[The following is an exact transcript of this podcast.]
If you’ve ever popped open a jar of the pickled fish, you know that herring like to stick together. Actually, it’s something they do naturally, even before they’re crammed into a container. In the ocean, millions of herring often band together in shoals that can stretch for miles. Now scientists say that herring shoals can form in seconds, as long as you have the right number of fish.
The scientists used a souped-up kind of acoustic sensing that allowed them to image an area 100 kilometers in diameter about once a minute. Because sound waves get bounced off the bodies of the fishes, the researchers could count how many herring were around, and see exactly when they coalesced into a shoal.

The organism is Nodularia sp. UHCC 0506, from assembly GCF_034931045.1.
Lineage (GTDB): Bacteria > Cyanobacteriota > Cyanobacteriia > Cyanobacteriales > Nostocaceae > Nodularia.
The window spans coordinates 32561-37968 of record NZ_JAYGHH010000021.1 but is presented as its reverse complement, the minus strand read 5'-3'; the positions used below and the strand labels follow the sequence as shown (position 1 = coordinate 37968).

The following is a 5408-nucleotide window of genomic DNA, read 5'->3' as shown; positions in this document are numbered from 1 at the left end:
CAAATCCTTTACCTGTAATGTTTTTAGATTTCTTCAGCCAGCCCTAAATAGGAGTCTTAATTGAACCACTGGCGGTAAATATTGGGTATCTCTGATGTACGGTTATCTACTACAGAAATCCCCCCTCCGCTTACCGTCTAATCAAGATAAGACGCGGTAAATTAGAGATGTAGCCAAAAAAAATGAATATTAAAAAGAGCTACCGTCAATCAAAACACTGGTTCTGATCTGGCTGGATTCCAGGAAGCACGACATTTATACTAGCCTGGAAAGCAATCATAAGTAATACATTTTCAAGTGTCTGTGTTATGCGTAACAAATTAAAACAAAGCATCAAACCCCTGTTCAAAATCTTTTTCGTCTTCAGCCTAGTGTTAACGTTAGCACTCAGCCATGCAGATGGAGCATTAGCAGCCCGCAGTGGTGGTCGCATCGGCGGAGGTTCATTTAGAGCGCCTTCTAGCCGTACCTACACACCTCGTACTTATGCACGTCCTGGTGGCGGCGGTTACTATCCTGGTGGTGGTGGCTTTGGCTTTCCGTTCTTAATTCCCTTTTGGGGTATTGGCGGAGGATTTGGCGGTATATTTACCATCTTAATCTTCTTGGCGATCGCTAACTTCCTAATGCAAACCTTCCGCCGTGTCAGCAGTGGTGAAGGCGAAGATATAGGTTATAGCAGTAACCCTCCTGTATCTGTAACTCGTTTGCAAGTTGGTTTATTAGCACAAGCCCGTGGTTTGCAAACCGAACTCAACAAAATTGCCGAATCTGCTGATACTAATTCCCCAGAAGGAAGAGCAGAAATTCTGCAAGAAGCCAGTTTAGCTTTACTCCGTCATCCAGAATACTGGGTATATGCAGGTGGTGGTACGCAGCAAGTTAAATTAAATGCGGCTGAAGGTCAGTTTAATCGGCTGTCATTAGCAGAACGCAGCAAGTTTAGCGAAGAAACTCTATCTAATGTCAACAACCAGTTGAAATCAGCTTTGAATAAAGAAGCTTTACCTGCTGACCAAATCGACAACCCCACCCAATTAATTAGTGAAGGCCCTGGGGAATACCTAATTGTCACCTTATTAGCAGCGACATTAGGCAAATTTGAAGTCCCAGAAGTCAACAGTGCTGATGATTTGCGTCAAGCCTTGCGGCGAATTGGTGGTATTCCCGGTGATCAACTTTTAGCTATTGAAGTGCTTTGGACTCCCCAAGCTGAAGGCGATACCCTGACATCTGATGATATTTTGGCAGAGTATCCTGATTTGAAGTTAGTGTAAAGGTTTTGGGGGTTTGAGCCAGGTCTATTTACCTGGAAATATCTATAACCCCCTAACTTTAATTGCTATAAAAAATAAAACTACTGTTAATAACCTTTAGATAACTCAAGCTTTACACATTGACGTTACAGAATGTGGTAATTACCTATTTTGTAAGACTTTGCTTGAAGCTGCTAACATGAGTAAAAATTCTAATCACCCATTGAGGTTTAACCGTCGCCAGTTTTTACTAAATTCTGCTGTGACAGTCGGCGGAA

They found that herring start to shoal around sunset, gathering together when the fading light makes it safer for them to rise from the seabed. Then, once the fish reach the critical density, they rapidly come together into one big happy mass o’ fish, results published in the March 27th issue of the journal Science.
Shoaling allows the fish to engage in bouts of synchronized spawning, and helps to protect them from predators. Because there’s safety in numbers. Especially when you’re all packed together like sardines.